We're a little short on adventure these days. When the world is on charts and traversing it costs a lot more money than we can afford most of the time, we turn to stories of the thrills of adventurers past and watch fantastical movies of adventures in some other time and place. But even today there are some lucky (or foolish) people going on their own odysseys, for whatever reason they may.
Donovan Hohn was teaching when he learned about a big spill that sent thousands of bath toys adrift at sea. It is then his adventures begin, though he didn't know it at the time, with a little research dappling here and there, a few calls, and soon after a plane ticket to Alaska (leaving a pregnant wife behind, later his wife and young son, who both stuck with him throughout this entire thing). His adventures took him far and wide, even to Hawaii, Hong Kong and the Arctic. All for a little rubber duckie.
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Moby-Duck is written from a more Anthropological perspective: one of an outsider that is throwing himself into something, learning on the go and then explaining it to us laypersons in the way an investigative journalist would. You can feel the author's inquisitiveness, feel his doubts and feel when he runs into pitfalls or triumphs. You'll sit there learning about oceanography, driftology and toy-making without feeling like you're sitting through a boring lecture. You'll also laugh the entire way through, thanks to Hohn's clever word-smithing, absolute honesty and use of pop culture references throughout.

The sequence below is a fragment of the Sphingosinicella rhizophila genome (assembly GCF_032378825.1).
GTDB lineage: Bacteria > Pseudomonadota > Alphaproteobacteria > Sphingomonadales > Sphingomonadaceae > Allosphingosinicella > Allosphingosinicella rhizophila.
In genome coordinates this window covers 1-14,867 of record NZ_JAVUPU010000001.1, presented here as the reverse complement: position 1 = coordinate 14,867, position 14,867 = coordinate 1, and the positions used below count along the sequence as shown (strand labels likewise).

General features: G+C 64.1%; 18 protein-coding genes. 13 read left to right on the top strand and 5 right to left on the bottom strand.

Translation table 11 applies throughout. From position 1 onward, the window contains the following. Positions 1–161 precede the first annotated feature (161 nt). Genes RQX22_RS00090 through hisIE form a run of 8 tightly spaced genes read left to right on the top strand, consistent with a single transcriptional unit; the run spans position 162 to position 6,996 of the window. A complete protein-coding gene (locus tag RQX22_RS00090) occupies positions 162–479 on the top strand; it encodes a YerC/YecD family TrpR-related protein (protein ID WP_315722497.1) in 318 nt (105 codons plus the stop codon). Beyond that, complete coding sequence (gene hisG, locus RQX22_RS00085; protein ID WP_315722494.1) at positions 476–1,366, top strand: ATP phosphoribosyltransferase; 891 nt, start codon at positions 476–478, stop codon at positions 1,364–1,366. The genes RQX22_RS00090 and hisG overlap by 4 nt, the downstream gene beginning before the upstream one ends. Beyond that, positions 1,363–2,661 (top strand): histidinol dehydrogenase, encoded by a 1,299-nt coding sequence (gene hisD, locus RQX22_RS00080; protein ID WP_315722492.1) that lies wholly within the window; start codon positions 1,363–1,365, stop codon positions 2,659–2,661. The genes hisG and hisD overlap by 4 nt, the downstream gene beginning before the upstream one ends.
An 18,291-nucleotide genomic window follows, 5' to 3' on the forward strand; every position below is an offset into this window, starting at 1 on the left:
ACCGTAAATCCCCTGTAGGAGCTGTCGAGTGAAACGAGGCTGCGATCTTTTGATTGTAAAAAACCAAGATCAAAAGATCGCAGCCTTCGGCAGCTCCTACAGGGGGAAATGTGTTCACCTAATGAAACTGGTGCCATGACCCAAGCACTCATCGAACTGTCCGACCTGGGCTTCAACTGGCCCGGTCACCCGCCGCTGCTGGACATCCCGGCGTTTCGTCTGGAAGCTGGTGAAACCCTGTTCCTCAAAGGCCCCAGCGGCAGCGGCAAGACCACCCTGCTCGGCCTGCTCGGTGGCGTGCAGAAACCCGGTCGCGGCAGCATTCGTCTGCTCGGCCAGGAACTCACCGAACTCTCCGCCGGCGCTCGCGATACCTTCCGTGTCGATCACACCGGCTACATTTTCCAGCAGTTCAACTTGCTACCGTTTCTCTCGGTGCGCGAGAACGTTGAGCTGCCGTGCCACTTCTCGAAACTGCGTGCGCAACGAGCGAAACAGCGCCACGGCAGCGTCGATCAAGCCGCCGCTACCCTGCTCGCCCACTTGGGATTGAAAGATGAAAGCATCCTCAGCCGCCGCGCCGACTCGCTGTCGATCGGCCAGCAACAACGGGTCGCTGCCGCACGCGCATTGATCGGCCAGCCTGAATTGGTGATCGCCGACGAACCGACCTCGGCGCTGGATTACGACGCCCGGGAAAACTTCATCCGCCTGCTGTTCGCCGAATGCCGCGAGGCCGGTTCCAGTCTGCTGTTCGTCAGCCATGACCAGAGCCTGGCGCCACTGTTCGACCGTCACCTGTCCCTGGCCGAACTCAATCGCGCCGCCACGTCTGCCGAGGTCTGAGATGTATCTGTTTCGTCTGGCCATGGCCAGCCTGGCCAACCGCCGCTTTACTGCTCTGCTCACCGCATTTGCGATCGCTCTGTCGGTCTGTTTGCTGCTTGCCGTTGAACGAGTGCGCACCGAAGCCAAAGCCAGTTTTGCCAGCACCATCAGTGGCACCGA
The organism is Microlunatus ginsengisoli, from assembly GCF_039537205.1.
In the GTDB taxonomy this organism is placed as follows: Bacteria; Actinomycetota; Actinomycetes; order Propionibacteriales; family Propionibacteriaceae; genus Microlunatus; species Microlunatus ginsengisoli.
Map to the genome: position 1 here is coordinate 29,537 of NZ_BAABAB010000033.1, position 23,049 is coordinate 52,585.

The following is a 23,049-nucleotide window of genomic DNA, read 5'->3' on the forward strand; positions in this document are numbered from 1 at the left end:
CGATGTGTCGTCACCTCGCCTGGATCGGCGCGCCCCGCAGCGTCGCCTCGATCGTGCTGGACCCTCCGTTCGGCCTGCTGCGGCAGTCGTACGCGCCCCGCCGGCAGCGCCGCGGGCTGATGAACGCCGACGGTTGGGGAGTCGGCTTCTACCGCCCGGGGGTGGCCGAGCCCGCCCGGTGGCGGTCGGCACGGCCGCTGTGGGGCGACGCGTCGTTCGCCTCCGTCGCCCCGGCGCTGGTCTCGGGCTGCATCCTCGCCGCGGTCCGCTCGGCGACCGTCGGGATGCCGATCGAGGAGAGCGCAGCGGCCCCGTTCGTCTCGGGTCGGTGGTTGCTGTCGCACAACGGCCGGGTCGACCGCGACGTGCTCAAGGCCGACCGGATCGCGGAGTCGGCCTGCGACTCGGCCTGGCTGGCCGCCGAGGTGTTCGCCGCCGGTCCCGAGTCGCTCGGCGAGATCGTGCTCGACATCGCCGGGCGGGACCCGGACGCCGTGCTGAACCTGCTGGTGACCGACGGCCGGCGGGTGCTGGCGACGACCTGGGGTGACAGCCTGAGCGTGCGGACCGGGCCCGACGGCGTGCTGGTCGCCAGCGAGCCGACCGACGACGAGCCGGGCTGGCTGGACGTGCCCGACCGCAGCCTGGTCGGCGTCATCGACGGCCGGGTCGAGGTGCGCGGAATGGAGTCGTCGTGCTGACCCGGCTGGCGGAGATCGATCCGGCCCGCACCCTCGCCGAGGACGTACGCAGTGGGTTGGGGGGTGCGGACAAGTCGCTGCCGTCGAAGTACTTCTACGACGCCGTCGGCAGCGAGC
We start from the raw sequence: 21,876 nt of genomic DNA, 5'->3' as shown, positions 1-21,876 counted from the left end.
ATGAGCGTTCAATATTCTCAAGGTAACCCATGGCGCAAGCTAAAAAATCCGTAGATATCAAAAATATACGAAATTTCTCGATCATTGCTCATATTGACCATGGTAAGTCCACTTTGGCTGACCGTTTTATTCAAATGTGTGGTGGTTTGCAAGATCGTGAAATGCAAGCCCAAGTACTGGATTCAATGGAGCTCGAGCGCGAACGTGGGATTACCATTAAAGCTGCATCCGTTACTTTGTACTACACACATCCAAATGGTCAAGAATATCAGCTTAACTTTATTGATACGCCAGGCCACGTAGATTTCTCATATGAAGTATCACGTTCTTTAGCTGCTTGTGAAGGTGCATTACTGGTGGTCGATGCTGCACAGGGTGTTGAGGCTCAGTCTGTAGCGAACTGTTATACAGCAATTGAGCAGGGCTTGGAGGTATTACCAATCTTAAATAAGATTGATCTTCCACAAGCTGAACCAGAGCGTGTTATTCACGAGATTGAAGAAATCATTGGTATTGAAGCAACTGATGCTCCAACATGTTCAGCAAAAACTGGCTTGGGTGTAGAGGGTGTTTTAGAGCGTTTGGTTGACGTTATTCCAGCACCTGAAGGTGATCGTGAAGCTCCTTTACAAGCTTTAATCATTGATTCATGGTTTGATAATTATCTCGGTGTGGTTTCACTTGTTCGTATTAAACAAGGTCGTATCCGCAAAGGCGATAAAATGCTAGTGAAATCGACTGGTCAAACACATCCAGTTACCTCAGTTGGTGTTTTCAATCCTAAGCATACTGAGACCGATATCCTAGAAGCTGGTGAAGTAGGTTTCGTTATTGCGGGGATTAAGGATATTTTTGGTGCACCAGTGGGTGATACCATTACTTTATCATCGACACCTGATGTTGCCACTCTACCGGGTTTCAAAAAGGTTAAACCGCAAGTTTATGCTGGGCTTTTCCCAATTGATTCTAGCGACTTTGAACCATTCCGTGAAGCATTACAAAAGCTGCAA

As you would imagine by the title Moby-Duck, the book also makes a lot of references to the well-known Moby-Dick. Most folks who pick up the former probably won't have read the latter, but that's alright. You'll still get it. Somehow, it relates to the story, as well as author's life.
It's easy to get sucked into the book, though I found myself taking frequent breaks to look up word meanings or various people who Hohn encounters throughout the story. I actually found that I'd known about some of these folks, as he dealt with myriad subjects in his quest for the toys. Subjects including what I mentioned earlier (such as Oceanography), but also that of plastic pollution, the study and prevention of it, and more. More importantly, Moby-Duck doesn't turn into a book that shames you into feeling guilty about not recycling or things like that. Instead, Hohn simply provides the information he learns along the way without judgment of the reader or the world in general. You're learning along with him.
I found out about this book via NPR's Top of 2011 book lists. Moby-Duck made it into this section, and I was immediately drawn in by the quick summary I read on the page. How could a book about rubber bath toys (particularly ducks) be so intriguing to make this list? The answer is, it's some of the best (and more surprising) creative nonfiction out there.
[book image via Donovan Hohn's web page]
[buy Moby-Duck on Amazon]